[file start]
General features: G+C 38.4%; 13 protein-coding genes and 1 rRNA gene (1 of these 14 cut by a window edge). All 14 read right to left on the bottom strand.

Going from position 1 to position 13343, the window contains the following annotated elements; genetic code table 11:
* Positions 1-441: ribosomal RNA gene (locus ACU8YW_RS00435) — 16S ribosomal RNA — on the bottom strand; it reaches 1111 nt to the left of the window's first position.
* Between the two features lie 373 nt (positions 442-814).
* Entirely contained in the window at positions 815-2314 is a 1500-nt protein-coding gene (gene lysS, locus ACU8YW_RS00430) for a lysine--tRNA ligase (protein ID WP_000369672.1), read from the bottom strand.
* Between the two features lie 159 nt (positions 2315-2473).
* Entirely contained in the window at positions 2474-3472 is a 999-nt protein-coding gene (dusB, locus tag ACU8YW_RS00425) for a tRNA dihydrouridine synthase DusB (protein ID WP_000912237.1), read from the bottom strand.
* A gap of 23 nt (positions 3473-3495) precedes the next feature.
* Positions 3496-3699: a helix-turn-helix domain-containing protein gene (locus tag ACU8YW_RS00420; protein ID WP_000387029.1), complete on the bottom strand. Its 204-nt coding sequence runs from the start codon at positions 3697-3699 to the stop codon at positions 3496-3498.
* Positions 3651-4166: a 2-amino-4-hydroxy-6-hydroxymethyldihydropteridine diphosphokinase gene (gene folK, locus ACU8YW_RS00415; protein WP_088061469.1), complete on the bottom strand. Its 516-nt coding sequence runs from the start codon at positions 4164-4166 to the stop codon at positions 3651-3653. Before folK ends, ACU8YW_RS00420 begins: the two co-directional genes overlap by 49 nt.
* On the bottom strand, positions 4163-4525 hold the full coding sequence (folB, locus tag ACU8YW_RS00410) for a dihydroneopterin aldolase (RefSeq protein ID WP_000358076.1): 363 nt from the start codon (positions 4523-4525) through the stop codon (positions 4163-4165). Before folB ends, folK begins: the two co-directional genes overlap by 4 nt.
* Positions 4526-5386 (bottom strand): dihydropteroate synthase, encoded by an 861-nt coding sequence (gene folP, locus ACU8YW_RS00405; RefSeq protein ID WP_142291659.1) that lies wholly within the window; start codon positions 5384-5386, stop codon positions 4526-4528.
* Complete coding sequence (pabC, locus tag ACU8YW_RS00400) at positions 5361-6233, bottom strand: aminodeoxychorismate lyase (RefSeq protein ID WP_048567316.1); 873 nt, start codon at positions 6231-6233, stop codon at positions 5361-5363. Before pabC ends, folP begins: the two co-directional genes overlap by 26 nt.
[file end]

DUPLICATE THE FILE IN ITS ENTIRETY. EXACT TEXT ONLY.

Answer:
General features: G+C 38.4%; 13 protein-coding genes and 1 rRNA gene (1 of these 14 cut by a window edge). All 14 read right to left on the bottom strand.

Going from position 1 to position 13343, the window contains the following annotated elements; genetic code table 11:
* Positions 1-441: ribosomal RNA gene (locus ACU8YW_RS00435) — 16S ribosomal RNA — on the bottom strand; it reaches 1111 nt to the left of the window's first position.
* Between the two features lie 373 nt (positions 442-814).
* Entirely contained in the window at positions 815-2314 is a 1500-nt protein-coding gene (gene lysS, locus ACU8YW_RS00430) for a lysine--tRNA ligase (protein ID WP_000369672.1), read from the bottom strand.
* Between the two features lie 159 nt (positions 2315-2473).
* Entirely contained in the window at positions 2474-3472 is a 999-nt protein-coding gene (dusB, locus tag ACU8YW_RS00425) for a tRNA dihydrouridine synthase DusB (protein ID WP_000912237.1), read from the bottom strand.
* A gap of 23 nt (positions 3473-3495) precedes the next feature.
* Positions 3496-3699: a helix-turn-helix domain-containing protein gene (locus tag ACU8YW_RS00420; protein ID WP_000387029.1), complete on the bottom strand. Its 204-nt coding sequence runs from the start codon at positions 3697-3699 to the stop codon at positions 3496-3498.
* Positions 3651-4166: a 2-amino-4-hydroxy-6-hydroxymethyldihydropteridine diphosphokinase gene (gene folK, locus ACU8YW_RS00415; protein WP_088061469.1), complete on the bottom strand. Its 516-nt coding sequence runs from the start codon at positions 4164-4166 to the stop codon at positions 3651-3653. Before folK ends, ACU8YW_RS00420 begins: the two co-directional genes overlap by 49 nt.
* On the bottom strand, positions 4163-4525 hold the full coding sequence (folB, locus tag ACU8YW_RS00410) for a dihydroneopterin aldolase (RefSeq protein ID WP_000358076.1): 363 nt from the start codon (positions 4523-4525) through the stop codon (positions 4163-4165). Before folB ends, folK begins: the two co-directional genes overlap by 4 nt.
* Positions 4526-5386 (bottom strand): dihydropteroate synthase, encoded by an 861-nt coding sequence (gene folP, locus ACU8YW_RS00405; RefSeq protein ID WP_142291659.1) that lies wholly within the window; start codon positions 5384-5386, stop codon positions 4526-4528.
* Complete coding sequence (pabC, locus tag ACU8YW_RS00400) at positions 5361-6233, bottom strand: aminodeoxychorismate lyase (RefSeq protein ID WP_048567316.1); 873 nt, start codon at positions 6231-6233, stop codon at positions 5361-5363. Before pabC ends, folP begins: the two co-directional genes overlap by 26 nt.